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Sunday, October 24, 2010

‘Above the law’ Speaker blocks information request in row over Commons chaplain

‘Above the law’ Speaker blocks information request in row over Commons chaplain:

Bercow uses unique power to dodge MoS questions

By Chris Hastings

Speaker John Bercow has blocked the release of documents that reveal his own role in the controversial appoint­ment of an outspoken vicar as Chaplain to the House of Commons.

Mr Bercow, 47, has signed a binding parliamentary order, known as a certificate, which not only prevents the release of the material but also stops anyone from challenging his decision with the Information Commissioner.

His decision to issue the ‘veto’ certificate, in response to a request by The Mail on Sunday under the Freedom Of Information (FOI) Act, has infuriated civil liberties campaigners, who have accused him of trying to put the House of Commons ‘above the law’.

The Speaker’s intervention on this occasion is particularly controversial because he is effectively suppressing material related to his own actions. He is the only official in the Commons who has the power to issue the certificates.

The row is the latest twist over his decision to appoint the Rev Rose Hudson-Wilkin to the historic role of chaplain, whose duties include reading the prayers at the start of each day’s sitting. His choice sparked controversy because the Speaker normally confirms whoever is nominated by the Dean of Westminster Abbey.

Dr John Hall, the Dean, had put forward the name of Canon Andrew Tremlett, a Cambridge-educated cleric. Mr Bercow’s decision in June to snub Mr Tremlett was seen as support for the campaign for women bishops, and for ethnic minorities in high-profile public posts.

Jamaican-born Ms Hudson-Wilkin, whose parish is in Hackney, East London, has called for the Church of England to apologise for its role in the slave trade. She has also accused the clergy of racism.

An ally of the Speaker said Mr Bercow, the Tory MP for Buckingham, was keen to ensure the job did not go to a ‘white middle-class man’. But critics said he had made a ‘tragic mistake’ by cutting Parliament’s ties with the Abbey ‘on a whim’.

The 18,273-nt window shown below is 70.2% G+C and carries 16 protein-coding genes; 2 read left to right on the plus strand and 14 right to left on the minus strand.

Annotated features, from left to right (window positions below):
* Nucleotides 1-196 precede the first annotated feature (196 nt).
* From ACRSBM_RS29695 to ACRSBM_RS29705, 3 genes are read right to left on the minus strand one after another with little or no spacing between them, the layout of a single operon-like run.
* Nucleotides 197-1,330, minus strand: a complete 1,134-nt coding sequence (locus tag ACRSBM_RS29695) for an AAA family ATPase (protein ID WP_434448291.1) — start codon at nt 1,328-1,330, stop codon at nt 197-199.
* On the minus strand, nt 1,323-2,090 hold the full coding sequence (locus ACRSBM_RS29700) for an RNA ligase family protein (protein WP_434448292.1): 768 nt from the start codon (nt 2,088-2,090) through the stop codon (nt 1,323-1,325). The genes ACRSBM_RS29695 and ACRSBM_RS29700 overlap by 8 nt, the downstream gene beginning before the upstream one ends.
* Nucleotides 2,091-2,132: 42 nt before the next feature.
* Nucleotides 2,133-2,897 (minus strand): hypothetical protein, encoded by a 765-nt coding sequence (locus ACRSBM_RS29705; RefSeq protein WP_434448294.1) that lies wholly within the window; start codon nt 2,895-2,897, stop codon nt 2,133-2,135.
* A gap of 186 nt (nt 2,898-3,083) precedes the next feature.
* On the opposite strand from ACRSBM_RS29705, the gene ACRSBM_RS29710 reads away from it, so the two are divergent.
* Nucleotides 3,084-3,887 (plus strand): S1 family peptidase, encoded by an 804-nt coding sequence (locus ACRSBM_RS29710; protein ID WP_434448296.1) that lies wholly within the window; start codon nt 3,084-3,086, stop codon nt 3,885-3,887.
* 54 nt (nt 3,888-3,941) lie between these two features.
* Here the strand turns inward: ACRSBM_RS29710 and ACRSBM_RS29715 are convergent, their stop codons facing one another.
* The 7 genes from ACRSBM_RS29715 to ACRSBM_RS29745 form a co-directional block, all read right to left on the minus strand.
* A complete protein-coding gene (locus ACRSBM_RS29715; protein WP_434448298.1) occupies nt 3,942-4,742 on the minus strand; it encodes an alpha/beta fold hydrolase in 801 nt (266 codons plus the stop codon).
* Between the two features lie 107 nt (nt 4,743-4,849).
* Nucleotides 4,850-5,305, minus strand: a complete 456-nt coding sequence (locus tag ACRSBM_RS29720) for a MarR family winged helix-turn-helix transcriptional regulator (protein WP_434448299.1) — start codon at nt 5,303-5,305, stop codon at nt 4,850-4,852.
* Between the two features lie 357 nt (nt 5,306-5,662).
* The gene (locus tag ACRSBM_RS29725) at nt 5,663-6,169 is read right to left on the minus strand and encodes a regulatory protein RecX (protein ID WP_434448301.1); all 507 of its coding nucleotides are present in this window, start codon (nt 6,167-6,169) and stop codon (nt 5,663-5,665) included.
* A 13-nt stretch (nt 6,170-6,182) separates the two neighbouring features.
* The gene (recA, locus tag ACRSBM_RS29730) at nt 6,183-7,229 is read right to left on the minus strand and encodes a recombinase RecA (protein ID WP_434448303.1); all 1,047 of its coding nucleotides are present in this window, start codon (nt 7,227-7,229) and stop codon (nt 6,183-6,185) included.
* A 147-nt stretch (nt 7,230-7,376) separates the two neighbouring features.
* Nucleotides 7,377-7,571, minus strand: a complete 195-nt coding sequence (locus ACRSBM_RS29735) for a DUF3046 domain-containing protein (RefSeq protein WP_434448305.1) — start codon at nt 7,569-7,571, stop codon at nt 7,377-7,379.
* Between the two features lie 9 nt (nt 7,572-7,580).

In July The Mail on Sunday asked for all relevant correspondence between Mr Bercow and the Dean and also Ms Hudson-Wilkin, and all relevant internal documents in the Speaker’s office.

The Commons’ FOI unit released some heavily censored papers but held back others on data protection grounds.

The Mail on Sunday asked the Commons to carry out an internal review, but that was effectively derailed by the certificate. The Speaker’s intervention is final. The matter cannot be referred to the Information Commissioner, who usually adjudicates on FOI disputes.

The Speaker can issue a certificate to stop a release of information if he believes it will undermine parliamentary privilege or prejudice official business.

In July it was revealed that Mr Bercow and his predecessor Michael Martin had issued 16 certificates since the FOI Act came into force in 2005.

Katherine Gundersen, Campaign for Freedom of Information research officer, said: ‘The Commons is unique in having these certificates which place it as being above the law.

'If the Speaker and the Commons have proper grounds for holding back information they should be willing for it to be examined and possibly challenged by the Information Commissioner.

‘They should not use these certificates as an automatic “get out of jail free” card.’
A spokesman for the House of Commons last night said the Speaker did not want to comment.

The Information Commissioner’s Office confirmed it was unable to look into the issue.

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